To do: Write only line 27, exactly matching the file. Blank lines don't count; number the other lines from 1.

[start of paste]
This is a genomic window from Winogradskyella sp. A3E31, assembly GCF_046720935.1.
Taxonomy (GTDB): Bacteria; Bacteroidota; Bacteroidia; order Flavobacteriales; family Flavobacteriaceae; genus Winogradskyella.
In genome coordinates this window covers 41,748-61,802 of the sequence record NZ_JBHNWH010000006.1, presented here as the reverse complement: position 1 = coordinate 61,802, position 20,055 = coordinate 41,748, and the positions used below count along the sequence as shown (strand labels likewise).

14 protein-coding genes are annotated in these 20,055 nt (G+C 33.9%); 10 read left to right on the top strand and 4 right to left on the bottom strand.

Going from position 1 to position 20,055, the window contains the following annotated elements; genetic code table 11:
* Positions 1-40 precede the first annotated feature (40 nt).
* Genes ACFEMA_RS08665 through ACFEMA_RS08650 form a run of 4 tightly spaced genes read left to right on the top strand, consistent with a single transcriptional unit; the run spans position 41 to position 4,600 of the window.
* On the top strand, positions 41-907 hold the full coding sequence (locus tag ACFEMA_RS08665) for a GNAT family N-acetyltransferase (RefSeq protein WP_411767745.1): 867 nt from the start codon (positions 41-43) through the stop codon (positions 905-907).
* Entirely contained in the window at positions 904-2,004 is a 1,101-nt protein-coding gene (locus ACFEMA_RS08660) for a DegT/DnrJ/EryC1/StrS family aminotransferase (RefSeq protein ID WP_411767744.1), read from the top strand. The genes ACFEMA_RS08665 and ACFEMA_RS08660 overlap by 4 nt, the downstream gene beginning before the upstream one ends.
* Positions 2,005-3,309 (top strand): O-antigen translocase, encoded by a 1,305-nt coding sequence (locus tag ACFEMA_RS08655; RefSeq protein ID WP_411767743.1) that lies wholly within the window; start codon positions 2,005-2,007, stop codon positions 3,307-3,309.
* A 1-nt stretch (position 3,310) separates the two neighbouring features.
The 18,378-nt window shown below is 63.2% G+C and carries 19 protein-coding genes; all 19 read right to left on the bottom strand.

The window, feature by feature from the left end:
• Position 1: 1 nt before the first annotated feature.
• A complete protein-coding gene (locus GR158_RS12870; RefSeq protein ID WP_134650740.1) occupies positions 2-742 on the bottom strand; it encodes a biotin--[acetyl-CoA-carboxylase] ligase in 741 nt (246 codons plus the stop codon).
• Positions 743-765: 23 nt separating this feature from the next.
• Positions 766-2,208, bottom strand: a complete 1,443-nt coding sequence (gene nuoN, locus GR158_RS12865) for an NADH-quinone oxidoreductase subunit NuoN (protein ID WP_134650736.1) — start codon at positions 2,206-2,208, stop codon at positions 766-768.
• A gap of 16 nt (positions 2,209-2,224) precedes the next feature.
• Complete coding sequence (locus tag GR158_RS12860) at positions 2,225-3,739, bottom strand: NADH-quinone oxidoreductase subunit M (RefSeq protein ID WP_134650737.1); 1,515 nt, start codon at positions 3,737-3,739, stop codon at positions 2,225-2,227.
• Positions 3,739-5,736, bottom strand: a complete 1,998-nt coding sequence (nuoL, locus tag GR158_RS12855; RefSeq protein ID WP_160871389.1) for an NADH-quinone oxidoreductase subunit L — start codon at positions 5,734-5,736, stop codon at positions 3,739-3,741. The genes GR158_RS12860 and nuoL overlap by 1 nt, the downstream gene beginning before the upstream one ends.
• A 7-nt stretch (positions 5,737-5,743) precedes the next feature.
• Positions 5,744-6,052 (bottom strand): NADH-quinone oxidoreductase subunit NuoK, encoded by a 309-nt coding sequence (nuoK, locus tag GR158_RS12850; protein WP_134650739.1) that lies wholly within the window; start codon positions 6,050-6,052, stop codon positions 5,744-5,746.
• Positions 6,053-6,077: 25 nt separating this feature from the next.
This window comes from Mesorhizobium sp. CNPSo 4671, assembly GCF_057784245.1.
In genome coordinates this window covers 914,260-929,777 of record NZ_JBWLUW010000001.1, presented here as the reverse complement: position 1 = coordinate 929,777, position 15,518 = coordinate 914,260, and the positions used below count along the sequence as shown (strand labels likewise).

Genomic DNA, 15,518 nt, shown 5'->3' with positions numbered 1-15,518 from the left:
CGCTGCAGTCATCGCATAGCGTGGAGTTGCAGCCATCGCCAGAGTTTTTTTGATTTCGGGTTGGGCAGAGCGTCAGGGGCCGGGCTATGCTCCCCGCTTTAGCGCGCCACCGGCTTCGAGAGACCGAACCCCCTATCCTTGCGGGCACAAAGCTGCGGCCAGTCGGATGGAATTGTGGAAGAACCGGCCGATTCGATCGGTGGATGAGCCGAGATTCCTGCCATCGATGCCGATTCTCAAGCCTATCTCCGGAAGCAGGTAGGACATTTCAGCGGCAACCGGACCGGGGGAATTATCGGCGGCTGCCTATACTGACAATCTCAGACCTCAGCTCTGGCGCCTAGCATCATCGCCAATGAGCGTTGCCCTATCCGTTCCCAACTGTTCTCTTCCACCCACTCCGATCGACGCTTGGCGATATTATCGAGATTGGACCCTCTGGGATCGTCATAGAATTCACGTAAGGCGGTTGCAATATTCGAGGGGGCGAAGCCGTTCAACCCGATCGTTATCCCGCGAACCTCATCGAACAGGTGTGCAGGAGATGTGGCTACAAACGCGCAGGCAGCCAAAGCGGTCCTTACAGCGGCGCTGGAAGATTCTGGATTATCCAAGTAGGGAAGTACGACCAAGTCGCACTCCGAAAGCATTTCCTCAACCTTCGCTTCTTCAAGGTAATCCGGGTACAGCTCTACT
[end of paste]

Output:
CGCTGCAGTCATCGCATAGCGTGGAGTTGCAGCCATCGCCAGAGTTTTTTTGATTTCGGGTTGGGCAGAGCGTCAGGGGCCGGGCTATGCTCCCCGCTTTAGCGCGCCACCGGCTTCGAGAGACCGAACCCCCTATCCTTGCGGGCACAAAGCTGCGGCCAGTCGGATGGAATTGTGGAAGAACCGGCCGATTCGATCGGTGGATGAGCCGAGATTCCTGCCATCGATGCCGATTCTCAAGCCTATCTCCGGAAGCAGGTAGGACATTTCAGCGGCAACCGGACCGGGGGAATTATCGGCGGCTGCCTATACTGACAATCTCAGACCTCAGCTCTGGCGCCTAGCATCATCGCCAATGAGCGTTGCCCTATCCGTTCCCAACTGTTCTCTTCCACCCACTCCGATCGACGCTTGGCGATATTATCGAGATTGGACCCTCTGGGATCGTCATAGAATTCACGTAAGGCGGTTGCAATATTCGAGGGGGCGAAGCCGTTCAACCCGATCGTTATCCCGCGAACCTCATCGAACAGGTGTGCAGGAGATGTGGCTACAAACGCGCAGGCAGCCAAAGCGGTCCTTACAGCGGCGCTGGAAGATTCTGGATTATCCAAGTAGGGAAGTACGACCAAGTCGCACTCCGAAAGCATTTCCTCAACCTTCGCTTCTTCAAGGTAATCCGGGTACAGCTCTACT